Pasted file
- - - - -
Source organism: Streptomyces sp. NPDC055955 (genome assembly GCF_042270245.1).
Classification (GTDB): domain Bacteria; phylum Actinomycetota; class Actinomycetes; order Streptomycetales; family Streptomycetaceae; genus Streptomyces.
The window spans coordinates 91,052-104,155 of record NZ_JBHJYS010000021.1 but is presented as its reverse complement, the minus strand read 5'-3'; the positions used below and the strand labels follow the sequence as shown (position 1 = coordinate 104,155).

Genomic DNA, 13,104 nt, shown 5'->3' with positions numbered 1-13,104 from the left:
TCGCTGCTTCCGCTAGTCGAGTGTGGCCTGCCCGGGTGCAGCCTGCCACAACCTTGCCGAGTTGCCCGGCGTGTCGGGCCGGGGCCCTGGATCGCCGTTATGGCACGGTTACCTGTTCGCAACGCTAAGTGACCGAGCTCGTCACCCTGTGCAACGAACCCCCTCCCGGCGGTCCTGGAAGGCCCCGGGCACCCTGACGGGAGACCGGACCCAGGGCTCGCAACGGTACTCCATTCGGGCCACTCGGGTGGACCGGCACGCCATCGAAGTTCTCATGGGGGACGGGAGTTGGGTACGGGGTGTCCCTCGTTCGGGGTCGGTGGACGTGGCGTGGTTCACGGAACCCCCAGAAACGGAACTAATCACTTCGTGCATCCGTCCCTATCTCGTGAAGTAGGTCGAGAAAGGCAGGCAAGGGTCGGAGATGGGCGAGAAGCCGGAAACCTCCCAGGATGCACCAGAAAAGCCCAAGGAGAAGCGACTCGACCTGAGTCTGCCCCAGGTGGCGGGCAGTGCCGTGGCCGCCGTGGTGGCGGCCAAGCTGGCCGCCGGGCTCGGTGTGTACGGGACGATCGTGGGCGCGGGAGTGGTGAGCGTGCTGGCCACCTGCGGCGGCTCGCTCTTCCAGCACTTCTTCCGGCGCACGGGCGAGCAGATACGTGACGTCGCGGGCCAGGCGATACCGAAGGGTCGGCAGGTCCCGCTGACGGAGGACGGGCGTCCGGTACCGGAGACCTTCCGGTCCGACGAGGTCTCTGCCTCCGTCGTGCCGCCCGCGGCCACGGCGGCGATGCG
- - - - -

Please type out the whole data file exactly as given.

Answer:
Source organism: Streptomyces sp. NPDC055955 (genome assembly GCF_042270245.1).
Classification (GTDB): domain Bacteria; phylum Actinomycetota; class Actinomycetes; order Streptomycetales; family Streptomycetaceae; genus Streptomyces.
The window spans coordinates 91,052-104,155 of record NZ_JBHJYS010000021.1 but is presented as its reverse complement, the minus strand read 5'-3'; the positions used below and the strand labels follow the sequence as shown (position 1 = coordinate 104,155).

Genomic DNA, 13,104 nt, shown 5'->3' with positions numbered 1-13,104 from the left:
TCGCTGCTTCCGCTAGTCGAGTGTGGCCTGCCCGGGTGCAGCCTGCCACAACCTTGCCGAGTTGCCCGGCGTGTCGGGCCGGGGCCCTGGATCGCCGTTATGGCACGGTTACCTGTTCGCAACGCTAAGTGACCGAGCTCGTCACCCTGTGCAACGAACCCCCTCCCGGCGGTCCTGGAAGGCCCCGGGCACCCTGACGGGAGACCGGACCCAGGGCTCGCAACGGTACTCCATTCGGGCCACTCGGGTGGACCGGCACGCCATCGAAGTTCTCATGGGGGACGGGAGTTGGGTACGGGGTGTCCCTCGTTCGGGGTCGGTGGACGTGGCGTGGTTCACGGAACCCCCAGAAACGGAACTAATCACTTCGTGCATCCGTCCCTATCTCGTGAAGTAGGTCGAGAAAGGCAGGCAAGGGTCGGAGATGGGCGAGAAGCCGGAAACCTCCCAGGATGCACCAGAAAAGCCCAAGGAGAAGCGACTCGACCTGAGTCTGCCCCAGGTGGCGGGCAGTGCCGTGGCCGCCGTGGTGGCGGCCAAGCTGGCCGCCGGGCTCGGTGTGTACGGGACGATCGTGGGCGCGGGAGTGGTGAGCGTGCTGGCCACCTGCGGCGGCTCGCTCTTCCAGCACTTCTTCCGGCGCACGGGCGAGCAGATACGTGACGTCGCGGGCCAGGCGATACCGAAGGGTCGGCAGGTCCCGCTGACGGAGGACGGGCGTCCGGTACCGGAGACCTTCCGGTCCGACGAGGTCTCTGCCTCCGTCGTGCCGCCCGCGGCCACGGCGGCGATGCG